Will you kindly allow me to say that the Rev.—was...

Rochdale (Eng.) Times

Will you kindly allow me to say that the Rev.—was entirely mistaken in taking the view that Christian Science is "a form of Buddhism"? In the first place, it might be well to point out, there are so many conflicting interpretations of Buddha's teaching, in the dogmatics of the various Buddhistic churches, in the western expositions of his philosophy, and in the endless speculations as to what thoughts were sealed up behind that dramatic silence, that it is quite impossible to assign to the term Buddhism any very definite meaning. This critic, according to your report, justifies his view that Christian Science is a form of this unknown quantity by reliance on the claim that the teaching of the unreality of the material world is common to both. Assuming that there is in this direction some resemblance in teaching (ignoring the charge of materialism that is commonly leveled at Buddha), it is surely a tremendous leap to the conclusion that one is therefore "a form" of the other. In what is considered his earliest and perhaps most explicit sermon ("To the Five Ascetics"), Buddha exhorted his monks to avoid the two extremes of asceticism and the life of pleasure, and to find the middle way, which, he assured them, would lead them to Nirvana. Now this clergyman's address was directed to show Christianity to be the "middle way." Indeed, the whole passage from Buddha's sermon might have been introduced into that address without seeming the least bit out of place. But would one on that account be justified in asserting that the critic's concept of Christianity was "a form of Buddhism"? I do not think so.

The way to settle such a question is, of course, to ascertain whether or not the positive, fundamental teachings of each are identical or analogous. And it may at once be said, however little may be known for certain of Buddhism, that there is in it no trace of that joyful and hopeful teaching which is at once the central and inspiring revelation of Christian Science, that a right knowledge of God, Truth, is an actual and present means of salvation from evil. Similarly, what are commonly held to be the distinctive Buddhistic teachings of reincarnation and final annihilation find, of course, no place whatever in Christian Science.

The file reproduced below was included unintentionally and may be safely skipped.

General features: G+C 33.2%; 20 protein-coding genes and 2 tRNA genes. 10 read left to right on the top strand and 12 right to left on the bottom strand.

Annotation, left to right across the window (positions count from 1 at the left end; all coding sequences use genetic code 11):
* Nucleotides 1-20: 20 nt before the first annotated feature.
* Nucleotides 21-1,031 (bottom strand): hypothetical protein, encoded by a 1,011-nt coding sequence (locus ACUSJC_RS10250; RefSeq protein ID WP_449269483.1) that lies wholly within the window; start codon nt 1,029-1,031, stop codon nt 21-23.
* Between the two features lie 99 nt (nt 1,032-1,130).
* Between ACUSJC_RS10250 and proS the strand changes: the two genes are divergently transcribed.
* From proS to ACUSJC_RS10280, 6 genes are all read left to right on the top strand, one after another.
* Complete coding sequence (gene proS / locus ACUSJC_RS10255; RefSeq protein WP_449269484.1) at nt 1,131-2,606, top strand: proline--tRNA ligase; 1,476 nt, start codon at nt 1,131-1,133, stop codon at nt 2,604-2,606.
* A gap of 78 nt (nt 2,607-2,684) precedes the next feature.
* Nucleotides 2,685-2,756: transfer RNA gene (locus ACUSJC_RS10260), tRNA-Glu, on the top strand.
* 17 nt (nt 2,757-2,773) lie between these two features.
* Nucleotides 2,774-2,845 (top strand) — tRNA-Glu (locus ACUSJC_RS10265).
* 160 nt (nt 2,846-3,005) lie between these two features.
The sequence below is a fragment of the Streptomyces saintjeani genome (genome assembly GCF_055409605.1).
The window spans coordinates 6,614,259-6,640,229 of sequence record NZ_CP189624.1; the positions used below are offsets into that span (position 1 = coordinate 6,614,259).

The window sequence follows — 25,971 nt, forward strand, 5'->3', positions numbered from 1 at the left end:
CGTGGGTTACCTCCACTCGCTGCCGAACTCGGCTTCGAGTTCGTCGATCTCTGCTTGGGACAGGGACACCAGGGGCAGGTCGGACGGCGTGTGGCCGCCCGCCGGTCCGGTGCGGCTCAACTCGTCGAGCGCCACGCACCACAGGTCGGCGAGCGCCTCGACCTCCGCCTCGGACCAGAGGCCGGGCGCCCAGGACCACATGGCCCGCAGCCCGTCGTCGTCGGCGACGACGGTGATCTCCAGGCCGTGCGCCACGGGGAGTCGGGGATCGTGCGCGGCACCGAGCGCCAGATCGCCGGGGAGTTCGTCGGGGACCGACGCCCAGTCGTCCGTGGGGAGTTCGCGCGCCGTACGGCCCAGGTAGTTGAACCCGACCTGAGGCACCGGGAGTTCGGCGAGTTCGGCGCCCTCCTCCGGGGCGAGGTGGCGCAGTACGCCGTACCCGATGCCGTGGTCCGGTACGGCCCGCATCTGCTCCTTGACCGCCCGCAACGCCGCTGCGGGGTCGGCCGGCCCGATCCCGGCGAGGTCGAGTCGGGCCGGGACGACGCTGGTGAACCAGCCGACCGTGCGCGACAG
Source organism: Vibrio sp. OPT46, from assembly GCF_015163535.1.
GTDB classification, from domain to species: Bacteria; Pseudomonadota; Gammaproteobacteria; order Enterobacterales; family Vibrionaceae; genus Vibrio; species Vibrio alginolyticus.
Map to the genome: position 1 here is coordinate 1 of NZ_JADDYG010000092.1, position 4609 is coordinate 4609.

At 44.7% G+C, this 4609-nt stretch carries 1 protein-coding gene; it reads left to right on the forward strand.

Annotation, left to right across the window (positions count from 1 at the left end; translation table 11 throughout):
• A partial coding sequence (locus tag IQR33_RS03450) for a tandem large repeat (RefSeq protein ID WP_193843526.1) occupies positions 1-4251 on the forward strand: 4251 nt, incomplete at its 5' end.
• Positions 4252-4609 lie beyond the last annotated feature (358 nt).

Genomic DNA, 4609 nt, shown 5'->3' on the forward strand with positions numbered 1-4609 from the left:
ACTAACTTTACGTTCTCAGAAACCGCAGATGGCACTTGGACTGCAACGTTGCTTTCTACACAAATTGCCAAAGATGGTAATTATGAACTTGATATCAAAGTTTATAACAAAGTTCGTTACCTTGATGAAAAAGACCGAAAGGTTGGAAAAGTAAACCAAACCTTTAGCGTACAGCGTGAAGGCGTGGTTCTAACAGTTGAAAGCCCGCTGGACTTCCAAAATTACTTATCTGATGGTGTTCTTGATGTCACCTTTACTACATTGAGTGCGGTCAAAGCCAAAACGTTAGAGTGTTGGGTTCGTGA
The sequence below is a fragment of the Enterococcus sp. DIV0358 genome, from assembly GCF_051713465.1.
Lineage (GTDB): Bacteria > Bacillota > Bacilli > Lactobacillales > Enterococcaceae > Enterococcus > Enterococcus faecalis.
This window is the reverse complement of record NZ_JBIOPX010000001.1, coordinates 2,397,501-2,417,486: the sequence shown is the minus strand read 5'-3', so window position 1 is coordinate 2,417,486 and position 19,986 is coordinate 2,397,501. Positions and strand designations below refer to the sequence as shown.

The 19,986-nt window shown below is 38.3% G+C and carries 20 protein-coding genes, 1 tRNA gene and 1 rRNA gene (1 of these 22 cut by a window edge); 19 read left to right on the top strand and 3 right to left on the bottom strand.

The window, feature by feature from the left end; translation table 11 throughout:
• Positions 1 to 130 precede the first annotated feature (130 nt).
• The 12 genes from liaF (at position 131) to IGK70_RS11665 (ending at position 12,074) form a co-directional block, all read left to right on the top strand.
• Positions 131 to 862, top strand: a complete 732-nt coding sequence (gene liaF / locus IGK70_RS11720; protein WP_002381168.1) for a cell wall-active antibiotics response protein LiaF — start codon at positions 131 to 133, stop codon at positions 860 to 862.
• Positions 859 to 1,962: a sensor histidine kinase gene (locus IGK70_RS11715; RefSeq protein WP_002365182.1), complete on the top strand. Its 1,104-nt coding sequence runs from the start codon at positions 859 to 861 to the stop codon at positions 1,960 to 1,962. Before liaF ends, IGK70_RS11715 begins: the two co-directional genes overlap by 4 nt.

Christian Science is a ladder from earth to heaven. To mount that ladder is to acquire a changed consciousness, to gain, in place of the merely human and material, a relative view of things, a vision of spiritual truth, of the allness of God. It is that vision, or understanding, which discloses the actual nothingness of evil, of anything opposed to the omnipotence and omnipresence of God, and which thereby destroys its manifestations. And we may begin to mount that ladder now, and every step gained is a step toward peace and health and harmony. But as the ideal of Christian Science is perfection, the ideal the Master imposed, so is it concerned not to steer any careful middle way, but to leave farther and farther behind the evil and false and unreal, and to draw ever nearer to the real, the good, the absolute truth.

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